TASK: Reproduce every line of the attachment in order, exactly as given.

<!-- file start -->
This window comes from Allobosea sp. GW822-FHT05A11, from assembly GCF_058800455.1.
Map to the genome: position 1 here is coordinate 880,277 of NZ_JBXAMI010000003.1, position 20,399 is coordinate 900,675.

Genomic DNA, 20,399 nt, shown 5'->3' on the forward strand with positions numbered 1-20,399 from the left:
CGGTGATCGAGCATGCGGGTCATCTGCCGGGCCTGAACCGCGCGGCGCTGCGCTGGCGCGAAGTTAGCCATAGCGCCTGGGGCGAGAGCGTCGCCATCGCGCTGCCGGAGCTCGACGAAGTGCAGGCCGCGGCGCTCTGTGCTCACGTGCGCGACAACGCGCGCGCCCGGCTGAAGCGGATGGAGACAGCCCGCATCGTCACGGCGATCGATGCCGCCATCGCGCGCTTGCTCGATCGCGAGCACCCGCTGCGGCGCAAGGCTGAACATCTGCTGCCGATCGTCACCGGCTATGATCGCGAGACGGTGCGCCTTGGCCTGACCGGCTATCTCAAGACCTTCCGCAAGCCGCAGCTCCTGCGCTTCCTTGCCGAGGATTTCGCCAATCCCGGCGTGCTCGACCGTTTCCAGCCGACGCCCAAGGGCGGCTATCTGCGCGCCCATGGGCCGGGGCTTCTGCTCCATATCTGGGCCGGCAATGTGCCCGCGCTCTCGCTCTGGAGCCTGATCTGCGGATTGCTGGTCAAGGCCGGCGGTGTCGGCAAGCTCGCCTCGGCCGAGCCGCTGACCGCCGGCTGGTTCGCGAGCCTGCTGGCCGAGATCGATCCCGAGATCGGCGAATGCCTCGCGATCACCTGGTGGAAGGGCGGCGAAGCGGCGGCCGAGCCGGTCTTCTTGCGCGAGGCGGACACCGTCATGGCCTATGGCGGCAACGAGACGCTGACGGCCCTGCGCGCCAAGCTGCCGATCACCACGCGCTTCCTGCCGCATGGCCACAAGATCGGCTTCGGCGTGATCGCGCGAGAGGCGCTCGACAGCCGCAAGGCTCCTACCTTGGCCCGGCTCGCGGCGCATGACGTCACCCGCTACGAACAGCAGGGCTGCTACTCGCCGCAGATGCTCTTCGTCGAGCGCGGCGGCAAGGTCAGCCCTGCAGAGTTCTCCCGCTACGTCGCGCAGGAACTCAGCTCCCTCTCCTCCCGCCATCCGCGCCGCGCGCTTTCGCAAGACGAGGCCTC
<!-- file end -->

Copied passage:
This window comes from Allobosea sp. GW822-FHT05A11, from assembly GCF_058800455.1.
Map to the genome: position 1 here is coordinate 880,277 of NZ_JBXAMI010000003.1, position 20,399 is coordinate 900,675.

Genomic DNA, 20,399 nt, shown 5'->3' on the forward strand with positions numbered 1-20,399 from the left:
CGGTGATCGAGCATGCGGGTCATCTGCCGGGCCTGAACCGCGCGGCGCTGCGCTGGCGCGAAGTTAGCCATAGCGCCTGGGGCGAGAGCGTCGCCATCGCGCTGCCGGAGCTCGACGAAGTGCAGGCCGCGGCGCTCTGTGCTCACGTGCGCGACAACGCGCGCGCCCGGCTGAAGCGGATGGAGACAGCCCGCATCGTCACGGCGATCGATGCCGCCATCGCGCGCTTGCTCGATCGCGAGCACCCGCTGCGGCGCAAGGCTGAACATCTGCTGCCGATCGTCACCGGCTATGATCGCGAGACGGTGCGCCTTGGCCTGACCGGCTATCTCAAGACCTTCCGCAAGCCGCAGCTCCTGCGCTTCCTTGCCGAGGATTTCGCCAATCCCGGCGTGCTCGACCGTTTCCAGCCGACGCCCAAGGGCGGCTATCTGCGCGCCCATGGGCCGGGGCTTCTGCTCCATATCTGGGCCGGCAATGTGCCCGCGCTCTCGCTCTGGAGCCTGATCTGCGGATTGCTGGTCAAGGCCGGCGGTGTCGGCAAGCTCGCCTCGGCCGAGCCGCTGACCGCCGGCTGGTTCGCGAGCCTGCTGGCCGAGATCGATCCCGAGATCGGCGAATGCCTCGCGATCACCTGGTGGAAGGGCGGCGAAGCGGCGGCCGAGCCGGTCTTCTTGCGCGAGGCGGACACCGTCATGGCCTATGGCGGCAACGAGACGCTGACGGCCCTGCGCGCCAAGCTGCCGATCACCACGCGCTTCCTGCCGCATGGCCACAAGATCGGCTTCGGCGTGATCGCGCGAGAGGCGCTCGACAGCCGCAAGGCTCCTACCTTGGCCCGGCTCGCGGCGCATGACGTCACCCGCTACGAACAGCAGGGCTGCTACTCGCCGCAGATGCTCTTCGTCGAGCGCGGCGGCAAGGTCAGCCCTGCAGAGTTCTCCCGCTACGTCGCGCAGGAACTCAGCTCCCTCTCCTCCCGCCATCCGCGCCGCGCGCTTTCGCAAGACGAGGCCTC